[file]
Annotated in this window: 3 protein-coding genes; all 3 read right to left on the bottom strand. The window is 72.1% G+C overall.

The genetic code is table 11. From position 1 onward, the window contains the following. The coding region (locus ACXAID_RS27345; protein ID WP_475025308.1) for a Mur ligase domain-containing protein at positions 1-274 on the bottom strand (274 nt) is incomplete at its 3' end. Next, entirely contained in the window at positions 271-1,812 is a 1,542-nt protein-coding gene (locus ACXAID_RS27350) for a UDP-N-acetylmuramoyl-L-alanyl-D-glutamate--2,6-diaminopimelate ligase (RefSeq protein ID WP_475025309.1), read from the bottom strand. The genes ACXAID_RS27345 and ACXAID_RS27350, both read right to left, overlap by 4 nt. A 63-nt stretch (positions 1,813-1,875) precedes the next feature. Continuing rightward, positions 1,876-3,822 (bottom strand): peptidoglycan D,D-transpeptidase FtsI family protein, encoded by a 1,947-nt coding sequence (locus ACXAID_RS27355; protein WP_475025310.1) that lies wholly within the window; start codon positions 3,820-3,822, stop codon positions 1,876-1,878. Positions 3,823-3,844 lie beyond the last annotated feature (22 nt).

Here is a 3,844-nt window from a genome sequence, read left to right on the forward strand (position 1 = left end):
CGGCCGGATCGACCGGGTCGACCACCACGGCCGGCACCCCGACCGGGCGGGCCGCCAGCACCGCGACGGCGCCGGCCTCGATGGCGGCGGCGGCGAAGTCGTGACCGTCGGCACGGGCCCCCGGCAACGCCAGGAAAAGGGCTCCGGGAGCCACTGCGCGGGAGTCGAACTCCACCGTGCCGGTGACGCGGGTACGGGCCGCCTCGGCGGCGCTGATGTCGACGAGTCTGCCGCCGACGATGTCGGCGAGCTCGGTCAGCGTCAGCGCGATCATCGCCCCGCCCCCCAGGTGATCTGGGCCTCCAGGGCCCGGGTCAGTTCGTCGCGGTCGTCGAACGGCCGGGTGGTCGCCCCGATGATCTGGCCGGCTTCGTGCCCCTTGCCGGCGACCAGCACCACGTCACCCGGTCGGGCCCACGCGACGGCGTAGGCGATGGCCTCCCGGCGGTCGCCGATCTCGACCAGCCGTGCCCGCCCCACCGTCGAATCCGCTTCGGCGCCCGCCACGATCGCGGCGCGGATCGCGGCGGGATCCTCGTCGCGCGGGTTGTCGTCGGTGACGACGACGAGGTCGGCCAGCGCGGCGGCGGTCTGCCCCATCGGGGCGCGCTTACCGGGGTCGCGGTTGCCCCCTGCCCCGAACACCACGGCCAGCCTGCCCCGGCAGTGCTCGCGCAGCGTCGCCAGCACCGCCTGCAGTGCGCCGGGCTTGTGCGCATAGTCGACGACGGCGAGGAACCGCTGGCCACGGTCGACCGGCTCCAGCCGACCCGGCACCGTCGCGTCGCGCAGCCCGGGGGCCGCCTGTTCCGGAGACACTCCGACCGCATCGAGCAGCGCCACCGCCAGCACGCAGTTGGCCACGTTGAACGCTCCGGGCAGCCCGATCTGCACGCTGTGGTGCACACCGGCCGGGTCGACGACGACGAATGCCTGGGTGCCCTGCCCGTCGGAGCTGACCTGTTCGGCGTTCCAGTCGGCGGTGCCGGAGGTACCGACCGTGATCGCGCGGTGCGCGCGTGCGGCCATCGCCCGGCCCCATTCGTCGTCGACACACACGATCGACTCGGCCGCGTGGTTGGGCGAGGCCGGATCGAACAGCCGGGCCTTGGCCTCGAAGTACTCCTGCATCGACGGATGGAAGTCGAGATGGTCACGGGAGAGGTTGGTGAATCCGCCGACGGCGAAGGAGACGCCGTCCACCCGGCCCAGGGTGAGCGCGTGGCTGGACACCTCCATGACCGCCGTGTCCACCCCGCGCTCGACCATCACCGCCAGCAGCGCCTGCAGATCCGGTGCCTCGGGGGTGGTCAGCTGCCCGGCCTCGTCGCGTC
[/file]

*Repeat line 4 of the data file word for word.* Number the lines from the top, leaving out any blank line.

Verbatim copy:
CGGCCGGATCGACCGGGTCGACCACCACGGCCGGCACCCCGACCGGGCGGGCCGCCAGCACCGCGACGGCGCCGGCCTCGATGGCGGCGGCGGCGAAGTCGTGACCGTCGGCACGGGCCCCCGGCAACGCCAGGAAAAGGGCTCCGGGAGCCACTGCGCGGGAGTCGAACTCCACCGTGCCGGTGACGCGGGTACGGGCCGCCTCGGCGGCGCTGATGTCGACGAGTCTGCCGCCGACGATGTCGGCGAGCTCGGTCAGCGTCAGCGCGATCATCGCCCCGCCCCCCAGGTGATCTGGGCCTCCAGGGCCCGGGTCAGTTCGTCGCGGTCGTCGAACGGCCGGGTGGTCGCCCCGATGATCTGGCCGGCTTCGTGCCCCTTGCCGGCGACCAGCACCACGTCACCCGGTCGGGCCCACGCGACGGCGTAGGCGATGGCCTCCCGGCGGTCGCCGATCTCGACCAGCCGTGCCCGCCCCACCGTCGAATCCGCTTCGGCGCCCGCCACGATCGCGGCGCGGATCGCGGCGGGATCCTCGTCGCGCGGGTTGTCGTCGGTGACGACGACGAGGTCGGCCAGCGCGGCGGCGGTCTGCCCCATCGGGGCGCGCTTACCGGGGTCGCGGTTGCCCCCTGCCCCGAACACCACGGCCAGCCTGCCCCGGCAGTGCTCGCGCAGCGTCGCCAGCACCGCCTGCAGTGCGCCGGGCTTGTGCGCATAGTCGACGACGGCGAGGAACCGCTGGCCACGGTCGACCGGCTCCAGCCGACCCGGCACCGTCGCGTCGCGCAGCCCGGGGGCCGCCTGTTCCGGAGACACTCCGACCGCATCGAGCAGCGCCACCGCCAGCACGCAGTTGGCCACGTTGAACGCTCCGGGCAGCCCGATCTGCACGCTGTGGTGCACACCGGCCGGGTCGACGACGACGAATGCCTGGGTGCCCTGCCCGTCGGAGCTGACCTGTTCGGCGTTCCAGTCGGCGGTGCCGGAGGTACCGACCGTGATCGCGCGGTGCGCGCGTGCGGCCATCGCCCGGCCCCATTCGTCGTCGACACACACGATCGACTCGGCCGCGTGGTTGGGCGAGGCCGGATCGAACAGCCGGGCCTTGGCCTCGAAGTACTCCTGCATCGACGGATGGAAGTCGAGATGGTCACGGGAGAGGTTGGTGAATCCGCCGACGGCGAAGGAGACGCCGTCCACCCGGCCCAGGGTGAGCGCGTGGCTGGACACCTCCATGACCGCCGTGTCCACCCCGCGCTCGACCATCACCGCCAGCAGCGCCTGCAGATCCGGTGCCTCGGGGGTGGTCAGCTGCCCGGCCTCGTCGCGTC